5. Another U bracket is connected to the L shaped profile using a set of four M3 bolts and nuts. Similarly to the previous step, servo #4 is mounter to the U bracket using four bolts. Another servo bracket is connected to the servo.
  6. The fifth servo is connected perpendicular to servo #4 using another servo bracket, installed using four M3 bolts and nut.
  7. The gripper is then connected to servo #5 axis. On it's top, servo #6 is connected using some bolts, nuts and a metal horn. The gripper has some gears, which will turn the rotation of the servo into a linear movement of the gripper.

Step 3: Wiring Up the Circuits

Once the structure is assembled, you'll be ready to wire up the circuits. I used the controll board shield that came along with my robotic arm kit. It makes the connection of the components easier, since it already comes with specific connectors for the servomotors, power supply, etc.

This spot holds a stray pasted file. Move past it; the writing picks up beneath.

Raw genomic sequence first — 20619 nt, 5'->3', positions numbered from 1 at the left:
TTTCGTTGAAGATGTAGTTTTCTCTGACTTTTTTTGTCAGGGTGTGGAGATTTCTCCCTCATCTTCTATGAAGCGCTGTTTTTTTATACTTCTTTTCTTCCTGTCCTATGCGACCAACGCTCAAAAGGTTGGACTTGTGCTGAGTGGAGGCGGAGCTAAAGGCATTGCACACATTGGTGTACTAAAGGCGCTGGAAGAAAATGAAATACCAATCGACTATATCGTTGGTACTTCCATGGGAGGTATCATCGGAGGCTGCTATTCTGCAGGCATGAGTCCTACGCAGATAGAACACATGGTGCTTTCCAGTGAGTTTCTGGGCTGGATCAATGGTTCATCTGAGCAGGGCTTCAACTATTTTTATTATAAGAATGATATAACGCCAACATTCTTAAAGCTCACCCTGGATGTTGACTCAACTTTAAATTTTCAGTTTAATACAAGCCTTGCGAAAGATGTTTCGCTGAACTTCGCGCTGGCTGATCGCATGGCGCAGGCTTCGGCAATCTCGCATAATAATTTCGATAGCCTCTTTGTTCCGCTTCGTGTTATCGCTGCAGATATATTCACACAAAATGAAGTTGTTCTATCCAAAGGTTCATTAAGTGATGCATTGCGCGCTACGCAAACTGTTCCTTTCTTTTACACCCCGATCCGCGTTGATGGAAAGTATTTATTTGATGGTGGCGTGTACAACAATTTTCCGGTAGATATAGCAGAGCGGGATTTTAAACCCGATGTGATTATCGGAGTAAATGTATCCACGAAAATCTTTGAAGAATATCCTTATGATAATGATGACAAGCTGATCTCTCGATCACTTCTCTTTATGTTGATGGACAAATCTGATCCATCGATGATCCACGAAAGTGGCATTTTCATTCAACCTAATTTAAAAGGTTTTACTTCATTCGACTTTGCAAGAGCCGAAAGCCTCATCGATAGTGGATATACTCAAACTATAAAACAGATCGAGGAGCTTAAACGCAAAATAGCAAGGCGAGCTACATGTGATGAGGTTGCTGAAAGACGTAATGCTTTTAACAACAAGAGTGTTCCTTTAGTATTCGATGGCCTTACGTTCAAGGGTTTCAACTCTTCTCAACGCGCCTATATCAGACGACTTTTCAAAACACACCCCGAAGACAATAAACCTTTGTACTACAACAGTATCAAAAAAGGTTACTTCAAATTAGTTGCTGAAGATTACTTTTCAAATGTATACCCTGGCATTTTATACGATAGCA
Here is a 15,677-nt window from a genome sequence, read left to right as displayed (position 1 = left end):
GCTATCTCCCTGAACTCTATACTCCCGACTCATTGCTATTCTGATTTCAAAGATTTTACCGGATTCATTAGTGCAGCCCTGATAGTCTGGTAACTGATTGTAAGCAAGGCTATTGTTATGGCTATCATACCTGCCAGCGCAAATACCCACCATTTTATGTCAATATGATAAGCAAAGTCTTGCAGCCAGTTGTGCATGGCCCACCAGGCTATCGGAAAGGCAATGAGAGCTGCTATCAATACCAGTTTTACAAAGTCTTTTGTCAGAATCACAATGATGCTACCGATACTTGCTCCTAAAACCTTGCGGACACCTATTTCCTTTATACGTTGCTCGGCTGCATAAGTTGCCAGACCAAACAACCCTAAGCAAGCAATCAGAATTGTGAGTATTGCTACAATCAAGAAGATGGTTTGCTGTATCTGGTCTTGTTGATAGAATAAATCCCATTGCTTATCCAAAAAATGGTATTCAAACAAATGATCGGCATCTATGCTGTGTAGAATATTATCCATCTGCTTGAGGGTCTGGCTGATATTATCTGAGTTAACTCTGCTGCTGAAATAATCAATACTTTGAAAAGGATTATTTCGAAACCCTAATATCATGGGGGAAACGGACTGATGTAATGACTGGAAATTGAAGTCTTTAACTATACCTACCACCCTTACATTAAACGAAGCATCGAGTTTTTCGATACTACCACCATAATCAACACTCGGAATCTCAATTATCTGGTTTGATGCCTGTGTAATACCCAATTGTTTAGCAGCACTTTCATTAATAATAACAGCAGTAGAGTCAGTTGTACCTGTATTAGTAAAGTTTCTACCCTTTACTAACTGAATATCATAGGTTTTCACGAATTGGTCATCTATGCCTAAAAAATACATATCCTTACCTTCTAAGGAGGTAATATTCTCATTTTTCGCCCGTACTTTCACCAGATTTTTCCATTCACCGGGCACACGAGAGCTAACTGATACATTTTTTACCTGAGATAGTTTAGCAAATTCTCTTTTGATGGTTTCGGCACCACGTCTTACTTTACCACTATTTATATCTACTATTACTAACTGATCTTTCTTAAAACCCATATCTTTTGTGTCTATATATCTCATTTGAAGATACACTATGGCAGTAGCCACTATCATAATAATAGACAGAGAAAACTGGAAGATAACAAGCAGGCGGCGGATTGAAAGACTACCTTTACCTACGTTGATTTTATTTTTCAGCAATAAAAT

Unfortunatelly this controll board doesn't have a specific connector for the ESP8266. So I had to use some jumper wires to connect that Wi-Fi module to my Arduino Mega.

Connect the components as follows:


  • ESP8266 RX => Arduino Mega Pin 14 (on the shield)
  • ESP8266 TX => Arduino Mega Pin 15 (on the shield)
  • ESP8266 Vcc => Ardino Mega Pin 3V3 (on the shield)
  • ESP8266 Gnd => Arduino Mega Pin Gnd (on the shield)
  • ESP8266 CH_PD => Arduino Mega Pin 3V3 (on the shield, in the connector reserved for the 24L01 module)

You'll notice that the servo control shield has two pins labeled as 5V. Although, one of then is actually a 3.3V pin. Test it with a voltage meter.


  • Control shield terminal 11 => Servo #1
  • Control shield terminal 12 => Servo #2
  • Control shield terminal 13 => Servo #3
  • Control shield terminal 8 => Servo #4
  • Control shield terminal 9 => Servo #5
  • Control shield terminal 10 => Servo #6

If you're not using the control shield, you should use the following pin configuration:

  • Arduino Pin 11 => Servo #1 (Sgn)
  • Arduino Pin 12 => Servo #2 (Sgn)
  • Arduino Pin 13 => Servo #3 (Sgn)
  • Arduino Pin 8 => Servo #4 (Sgn)
  • Arduino Pin 9 => Servo #5 (Sgn)
  • Arduino Pin 10 => Servo #6 (Sgn)
  • Arduino Gnd => Servos Gnd
  • 6V Power supply => Servos Vcc